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|Title:||Ethics and Ethical Decision Making Amongst Novice Counsellors in Practice|
|Keywords:||Centre for Human Ecology|
|Abstract:||Ethics and ethical decision making in the field of Indian psychotherapy is an under-researched area. The lacuna of training and knowledge of ethics and ethical codes has direct implications for counseling and psychotherapy practice. In order to respond to this perceived gap, the current study ‘Ethics and Ethical Decision Making Amongst Novice Counsellors in Practice’ aimed to explore novice counsellors’ understanding of ethics in counselling and the process of resolution of ethical dilemmas. A qualitative research design was used to develop a comprehensive and detailed understanding of ethics and ethical decision making in practice. In depth interviews were conducted with 10 novice counsellor and the data was analysed using thematic analysis. The findings revealed that the counsellors’ training in ethics at their masters level was uneven, ranging from full-fledged courses in ethics to being exposed a single chapter during the curriculum. Counsellors defined ethics as codes or rules, which helped them, decide what the right course of action was. Ethical dilemma was understood as a context in which there was ambiguity in the counselors’ role and a concern of causing harm to the client was involved. The most commonly cited ethical dilemmas were dilemmas involving issues of confidentiality, followed by issues related to client autonomy and boundaries and dual relationships. The process of ethical decision making is not a step wise, well delineated process. Counsellors often rely heavily on their personal and professional values to resolve ethical dilemmas. These values are in turn affected by multiple sources such as role models, organizational philosophy; life experiences etc. The counselors who had some exposure to training in ethics were better able to articulate the ethical principles and dilemmas. These findings point out to a dire need to integrate issues of ethics in the counseling curriculum , to carry out extensive research in this area and also to develop culturally revenant ethical codes and monitoring mechanisms for counseling practice.|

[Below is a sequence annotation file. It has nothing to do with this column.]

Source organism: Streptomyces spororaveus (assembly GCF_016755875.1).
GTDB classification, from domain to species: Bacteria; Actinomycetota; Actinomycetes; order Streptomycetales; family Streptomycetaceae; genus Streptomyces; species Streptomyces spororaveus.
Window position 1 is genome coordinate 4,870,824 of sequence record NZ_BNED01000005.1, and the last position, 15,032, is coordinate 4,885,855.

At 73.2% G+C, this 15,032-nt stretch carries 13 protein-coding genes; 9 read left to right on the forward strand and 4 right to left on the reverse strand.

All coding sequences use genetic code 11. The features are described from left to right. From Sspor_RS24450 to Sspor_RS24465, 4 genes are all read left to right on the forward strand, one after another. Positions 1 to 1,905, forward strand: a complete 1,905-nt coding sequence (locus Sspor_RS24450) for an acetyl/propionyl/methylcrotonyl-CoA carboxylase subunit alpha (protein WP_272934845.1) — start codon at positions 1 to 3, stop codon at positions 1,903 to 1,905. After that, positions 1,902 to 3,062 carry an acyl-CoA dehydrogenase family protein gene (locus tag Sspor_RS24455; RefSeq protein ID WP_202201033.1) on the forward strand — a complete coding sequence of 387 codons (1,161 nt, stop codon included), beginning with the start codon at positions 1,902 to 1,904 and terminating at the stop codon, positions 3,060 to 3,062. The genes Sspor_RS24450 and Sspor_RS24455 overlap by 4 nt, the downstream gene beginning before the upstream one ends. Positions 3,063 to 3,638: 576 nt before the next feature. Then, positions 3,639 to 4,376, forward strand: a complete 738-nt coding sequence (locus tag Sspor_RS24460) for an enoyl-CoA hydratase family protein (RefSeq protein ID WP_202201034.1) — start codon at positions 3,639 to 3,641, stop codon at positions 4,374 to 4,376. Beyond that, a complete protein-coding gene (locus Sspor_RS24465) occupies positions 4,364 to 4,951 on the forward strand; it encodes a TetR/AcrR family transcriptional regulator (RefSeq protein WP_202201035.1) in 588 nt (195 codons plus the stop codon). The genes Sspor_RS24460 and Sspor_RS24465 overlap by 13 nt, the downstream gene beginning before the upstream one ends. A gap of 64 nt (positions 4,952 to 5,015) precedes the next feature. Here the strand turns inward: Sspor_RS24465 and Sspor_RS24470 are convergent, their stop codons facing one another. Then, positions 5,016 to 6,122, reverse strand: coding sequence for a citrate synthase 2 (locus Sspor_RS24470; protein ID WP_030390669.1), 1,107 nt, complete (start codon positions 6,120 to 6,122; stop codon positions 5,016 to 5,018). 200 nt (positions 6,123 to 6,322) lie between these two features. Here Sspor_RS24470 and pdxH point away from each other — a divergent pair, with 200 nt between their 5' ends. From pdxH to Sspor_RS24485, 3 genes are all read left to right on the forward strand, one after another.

|Appears in Collections:||M.A.|
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